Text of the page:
Can we take at face value charges of fraud aimed at two prominent natural product researchers – especially when those products pose such a huge threat to lucrative pharmaceuticals?

Das-tardly deception?

Dipak Das is no wet-behind-the-ears scientific newcomer: as a professor in the Department of Surgery and Director of the Cardiovascular Research Center at the University of Cincinnati (UoC), OH, USA, he can safely be labelled a ‘big shot’. Over 600 of his research papers are currently cited on PubMed, 59 of which concern the ‘red wine’ molecule, resveratrol, a molecule with an extensive range of benefits found at high concentrations in red grape skins – and it’s these papers that are causing headaches for the Professor. 

Following a tip-off – anonymous, of course – in 2008, his University undertook an, “Extensive research misconduct” investigation, announcing in January 2012 that Das was guilty of 145 counts of research fraud and data falsification. As of September this year, 17 papers have been retracted by the publishing journals – with resveratrol the topic of most of the retractions. Das’ career is now in freefall.

Western blots and contrasting claims

It’s impossible, as of today, to understand the exact nature of the allegations against Das, since the full 60,000-page(!) report hasn’t yet been released by UoC and links to the 49-page summary no longer work for reasons that are unclear. However, the retractions to date have occurred due to irregularities with some of the images used in the papers: Das is accused of manipulating them to falsify data, while he claims his laboratory only made minor changes, such as increasing the contrast on Western blots, upon request from the journals.

To get a full flavour of this developing story, we recommend checking Retraction Watch, watching Prof Das’ video rebuttal and reading the pro-Das articles written by veteran natural health journalist Bill Sardi, while bearing in mind that Sardi is managing partner for resveratrol manufacturers Longevinex.

A few pertinent questions

This may, of course, be a case of a researcher fiddling the figures to get the results he wanted. But a few questions occur to us about the Das affair. Why, for example, would a tenured professor of high academic standing suddenly get a taste for research fraud after a long career, including nearly 30 years at UoC? Why did UoC notify Prof Das of the imminent release of its epic report while he was lecturing abroad, and give him only 4 days to respond to the allegations – knowing that he was recovering from a stroke? Is there anything to the numerous other irregularities mentioned by Das in a letter to UoC authorities? Do the accusations go beyond image manipulation, which is easy to allege but difficult to refute? And is there any motive for people with vested interests to rubbish the career of a high-profile researcher into a antioxidant with a long list of potential health benefits, including protection from heart attacks, that could one day cause huge damage to drug profits?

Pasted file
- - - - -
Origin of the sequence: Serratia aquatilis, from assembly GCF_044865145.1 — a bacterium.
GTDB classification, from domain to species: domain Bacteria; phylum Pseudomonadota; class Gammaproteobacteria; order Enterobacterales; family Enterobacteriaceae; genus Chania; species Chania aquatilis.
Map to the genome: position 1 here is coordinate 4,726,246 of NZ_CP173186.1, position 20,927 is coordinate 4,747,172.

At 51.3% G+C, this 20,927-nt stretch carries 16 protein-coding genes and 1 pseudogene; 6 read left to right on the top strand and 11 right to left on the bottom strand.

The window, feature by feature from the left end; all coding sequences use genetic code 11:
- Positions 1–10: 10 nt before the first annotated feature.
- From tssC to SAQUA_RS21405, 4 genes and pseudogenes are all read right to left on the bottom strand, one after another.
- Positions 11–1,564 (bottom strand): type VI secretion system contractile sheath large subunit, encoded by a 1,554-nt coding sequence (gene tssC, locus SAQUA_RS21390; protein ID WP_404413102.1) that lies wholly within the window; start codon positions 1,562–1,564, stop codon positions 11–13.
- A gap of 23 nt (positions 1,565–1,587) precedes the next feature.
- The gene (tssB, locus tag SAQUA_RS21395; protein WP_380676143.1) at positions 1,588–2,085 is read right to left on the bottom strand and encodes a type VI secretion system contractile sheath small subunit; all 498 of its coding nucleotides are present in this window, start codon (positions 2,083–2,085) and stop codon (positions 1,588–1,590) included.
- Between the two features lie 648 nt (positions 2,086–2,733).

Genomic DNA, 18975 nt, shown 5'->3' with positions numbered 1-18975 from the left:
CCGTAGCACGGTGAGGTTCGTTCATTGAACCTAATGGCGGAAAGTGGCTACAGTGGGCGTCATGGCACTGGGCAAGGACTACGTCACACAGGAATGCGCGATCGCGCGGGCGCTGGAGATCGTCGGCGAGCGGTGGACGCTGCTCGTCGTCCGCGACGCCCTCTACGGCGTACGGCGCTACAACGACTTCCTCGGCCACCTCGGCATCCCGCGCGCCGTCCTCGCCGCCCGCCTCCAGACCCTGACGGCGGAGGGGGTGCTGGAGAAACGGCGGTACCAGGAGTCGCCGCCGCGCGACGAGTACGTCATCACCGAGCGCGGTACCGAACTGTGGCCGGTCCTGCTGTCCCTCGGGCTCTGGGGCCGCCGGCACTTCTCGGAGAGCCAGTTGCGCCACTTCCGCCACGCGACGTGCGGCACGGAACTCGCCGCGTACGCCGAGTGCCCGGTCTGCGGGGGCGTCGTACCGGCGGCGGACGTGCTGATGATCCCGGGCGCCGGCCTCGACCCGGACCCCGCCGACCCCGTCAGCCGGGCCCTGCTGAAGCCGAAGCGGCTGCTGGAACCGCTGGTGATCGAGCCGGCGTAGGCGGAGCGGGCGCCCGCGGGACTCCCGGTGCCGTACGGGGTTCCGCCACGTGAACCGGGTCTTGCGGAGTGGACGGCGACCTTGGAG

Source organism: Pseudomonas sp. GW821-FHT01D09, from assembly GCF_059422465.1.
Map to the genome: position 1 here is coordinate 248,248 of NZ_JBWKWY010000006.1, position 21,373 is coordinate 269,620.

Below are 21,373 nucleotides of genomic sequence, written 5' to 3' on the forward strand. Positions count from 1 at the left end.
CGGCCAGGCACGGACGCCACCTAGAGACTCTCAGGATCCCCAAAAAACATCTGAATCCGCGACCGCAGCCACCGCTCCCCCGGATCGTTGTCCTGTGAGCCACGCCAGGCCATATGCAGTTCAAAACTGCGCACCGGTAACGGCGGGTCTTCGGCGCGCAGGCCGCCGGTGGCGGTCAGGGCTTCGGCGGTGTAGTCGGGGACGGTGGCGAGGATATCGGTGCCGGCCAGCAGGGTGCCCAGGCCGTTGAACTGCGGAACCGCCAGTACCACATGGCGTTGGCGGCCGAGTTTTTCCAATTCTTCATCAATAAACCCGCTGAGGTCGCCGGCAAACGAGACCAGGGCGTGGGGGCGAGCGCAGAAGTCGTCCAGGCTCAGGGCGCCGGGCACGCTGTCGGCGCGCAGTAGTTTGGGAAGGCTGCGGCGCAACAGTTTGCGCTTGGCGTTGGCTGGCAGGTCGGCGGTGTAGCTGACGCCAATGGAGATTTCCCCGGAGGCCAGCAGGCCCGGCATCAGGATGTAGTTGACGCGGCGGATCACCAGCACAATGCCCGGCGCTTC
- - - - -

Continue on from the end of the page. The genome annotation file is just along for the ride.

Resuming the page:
We think the last one answers itself. And it’s particularly interesting that the anonymous tip-off that started the Das affair came from the Office of Research Integrity, an arm of the US government – which is, as we all know, no fan of food (dietary) supplements.

And now: curcumin

Curcumin, one of the active components in the spice turmeric, is another natural product with a list of benefits guaranteed to turn pharma executives a sickly shade of grey. And in a case with astonishing parallels to that of Prof Das’, researcher Bharat Aggarwal has been accused of manipulating images in papers concerning curcumin and resveratrol, among other topics.

It’s too early to tell whether this is, as Bill Sardi terms it, an “inquisition” – but we’ll be following both cases closely.

Call to action

  • Whatever the truth of these cases, don’t let it affect your personal health decisions! There is a huge amount of evidence in favour of resveratrol’s health benefits, some of which we summarised in our 2006 report to the World Health Organization; after all is said and done, Prof Das is only one of many scientists interested in resveratrol. Much the same is true of curcumin. Remember: whatever the outcome of the Das and Aggarwal cases, it will only serve to muddy the waters of research into these two amazing natural molecules, not invalidate the entire field. So if you’re already taking them – keep taking them, and enjoy the benefits! If you’re not yet taking them, check out independent research or reviews on both resveratrol and curcumin. While cancer prevention is far from the only known benefit of these two remarkable natural substances, the two examples below explain why the drug companies are so keen to take ownership of their properties

Resveratrol: read a recent review article showing how researchers are trying to wrestle resveratrol away from the nutraceutical sector and turn it into a new, safe chemotherapeutic agent against cancer.

Curcumin: another review article that shows why curcumin should be an essential phytonutrient in every adult’s diet, and should be recommended by all clinicians, especially to people with a higher than average risk of cancer.


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